Carlos Correa provided a signature moment on Friday with both his bat and a gesture.
The Houston shortstop belted a go-ahead homer with two outs in the seventh inning, fueling the host Astros to a 5-4 victory over the Boston Red Sox in Game 1 of the American League Championship Series.
Correaimmediately dropped his bat after his blast against Hansel Robles (0-1) and pointed to his wrist to signify that the postseason is "his time" as he exited the batter's box.
"When the playoffs start, (my teammates) always tell me, 'It's your time now,'" Correa said. "They told me to hit the watch when I hit the homer."
Enrique Hernandez and the Red Sox will need to keep Correa -- and for that matter Jose Altuve -- from chiming in again on Saturday if they hope to even the best-of-seven series at one win apiece.
"That's his time. He's done it many, many times," Altuve told MLB Network of Correa. "Like I said, he likes these kind of situations. ... I like the way he plays. I think he's our leader. It's amazing what he's done tonight."
Altuve did quite well for himself, too. He launched a two-run homer in the sixth inning and added a key insurance run with a sacrifice fly in the eighth.
"I was hoping it would be them," Astros manager Dusty Baker said of Altuve and Correa. "When you have a good lineup, you don't know which guy it's gonna be.
"Those two guys, I've been watching them for years. It's a pleasure to watch them up close and personal. Boy, they are some clutch guys."
Altuve's homer was his 20th in the playoff competition, tying him for third place all time with Derek Jeter.
Correa's homer was his 18th career in the postseason, tying him for seventh place on the all-time list with Mickey Mantle, Reggie Jackson and Nelson Cruz.
"Two swings changed the course of the game," Boston manager Alex Cora said. "Overall, we put good at-bats from the beginning to the end. ... They just beat us."
Hernandez was brilliant in defeat. The center fielder highlighted his four-hit performance by homering to lead off the third and ninth innings. He became the first player in major league postseason history to record 13 hits in a four-game span.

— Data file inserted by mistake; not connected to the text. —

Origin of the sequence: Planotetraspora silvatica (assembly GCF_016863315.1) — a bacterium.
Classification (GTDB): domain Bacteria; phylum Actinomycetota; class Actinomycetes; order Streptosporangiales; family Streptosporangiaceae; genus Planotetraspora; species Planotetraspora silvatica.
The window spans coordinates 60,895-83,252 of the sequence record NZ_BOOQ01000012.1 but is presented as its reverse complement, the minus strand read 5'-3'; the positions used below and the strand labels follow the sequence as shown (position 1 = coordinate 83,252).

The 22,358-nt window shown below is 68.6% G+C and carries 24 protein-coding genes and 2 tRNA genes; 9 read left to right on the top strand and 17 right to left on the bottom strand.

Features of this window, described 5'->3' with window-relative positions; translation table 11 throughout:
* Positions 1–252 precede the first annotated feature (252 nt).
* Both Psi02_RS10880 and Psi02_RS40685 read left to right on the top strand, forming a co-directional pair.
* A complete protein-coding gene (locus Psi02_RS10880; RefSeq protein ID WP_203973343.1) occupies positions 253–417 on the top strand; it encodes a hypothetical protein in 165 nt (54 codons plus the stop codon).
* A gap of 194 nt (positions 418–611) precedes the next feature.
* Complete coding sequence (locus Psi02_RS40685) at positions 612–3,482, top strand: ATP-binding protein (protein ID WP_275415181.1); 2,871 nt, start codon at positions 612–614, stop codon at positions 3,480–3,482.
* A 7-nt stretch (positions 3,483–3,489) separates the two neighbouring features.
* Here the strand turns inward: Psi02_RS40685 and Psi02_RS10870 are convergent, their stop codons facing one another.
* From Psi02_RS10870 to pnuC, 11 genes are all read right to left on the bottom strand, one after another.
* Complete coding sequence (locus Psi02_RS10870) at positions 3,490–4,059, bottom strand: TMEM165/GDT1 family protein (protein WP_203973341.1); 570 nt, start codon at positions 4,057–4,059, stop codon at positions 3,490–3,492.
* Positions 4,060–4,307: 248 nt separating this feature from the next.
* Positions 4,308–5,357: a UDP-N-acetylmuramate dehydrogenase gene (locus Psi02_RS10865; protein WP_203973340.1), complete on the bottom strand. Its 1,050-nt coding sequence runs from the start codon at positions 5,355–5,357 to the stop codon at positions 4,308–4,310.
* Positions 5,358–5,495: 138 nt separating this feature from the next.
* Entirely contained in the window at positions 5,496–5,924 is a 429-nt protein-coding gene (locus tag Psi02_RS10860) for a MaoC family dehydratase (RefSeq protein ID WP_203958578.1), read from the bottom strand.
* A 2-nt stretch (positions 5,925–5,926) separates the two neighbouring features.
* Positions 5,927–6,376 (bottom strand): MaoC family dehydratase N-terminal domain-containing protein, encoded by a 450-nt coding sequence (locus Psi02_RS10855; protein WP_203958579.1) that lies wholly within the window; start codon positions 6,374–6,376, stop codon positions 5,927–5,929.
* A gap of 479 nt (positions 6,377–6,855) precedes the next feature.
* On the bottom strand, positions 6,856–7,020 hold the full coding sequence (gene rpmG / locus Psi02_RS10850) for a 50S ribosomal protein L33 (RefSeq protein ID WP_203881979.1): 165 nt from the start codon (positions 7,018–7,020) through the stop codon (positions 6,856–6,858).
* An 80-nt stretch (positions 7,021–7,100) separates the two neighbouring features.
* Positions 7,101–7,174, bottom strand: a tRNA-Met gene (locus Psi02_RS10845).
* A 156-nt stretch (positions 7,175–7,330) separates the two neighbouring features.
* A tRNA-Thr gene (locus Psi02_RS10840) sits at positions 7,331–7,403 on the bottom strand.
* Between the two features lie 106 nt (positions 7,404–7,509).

Hernandez also made a pair of strong defensive plays to end two innings. He thwarted Houston's bases-loaded threat by robbing Michael Brantley with a diving catch in the second, and he made a late adjustment to snare Kyle Tucker's fly ball in the fifth with two runners on base.
"Enrique right now is en fuego," Cora said.
The Astros leveled the contest at 3-3 in the sixth inning. Chas McCormick (3-for-4) had a one-out single, and Altuve stepped up two batters later and sent a first-pitch slider from Tanner Houck over the wall in left field.
Ryne Stanek (1-0) picked up the win after recording the final out of the seventh inning. Kendall Graveman bridged the gap to Ryan Pressly, who rebounded after Hernandez's second homer to get three outs and record his first save of the postseason.
After preventing Houston from adding to its 1-0 lead in the second, Hernandez led off the third by depositing a 2-1 curveball from Framber Valdez over the wall in center field for a 448-foot homer.
Boston wasn't done in the inning. With runners on first and second and one out, J.D. Martinez's hard-hit ball handcuffed second baseman Altuve, with the miscue allowing Xander Bogaerts to score. Rafael Devers advanced to second during that sequence and came around to score on Hunter Renfroe's double to shallow left field.
Both starting pitchers lasted just 2 2/3 innings. Valdez gave up three runs (two earned) on six hits while Boston's Chris Sale yielded one run on five hits.
--Field Level Media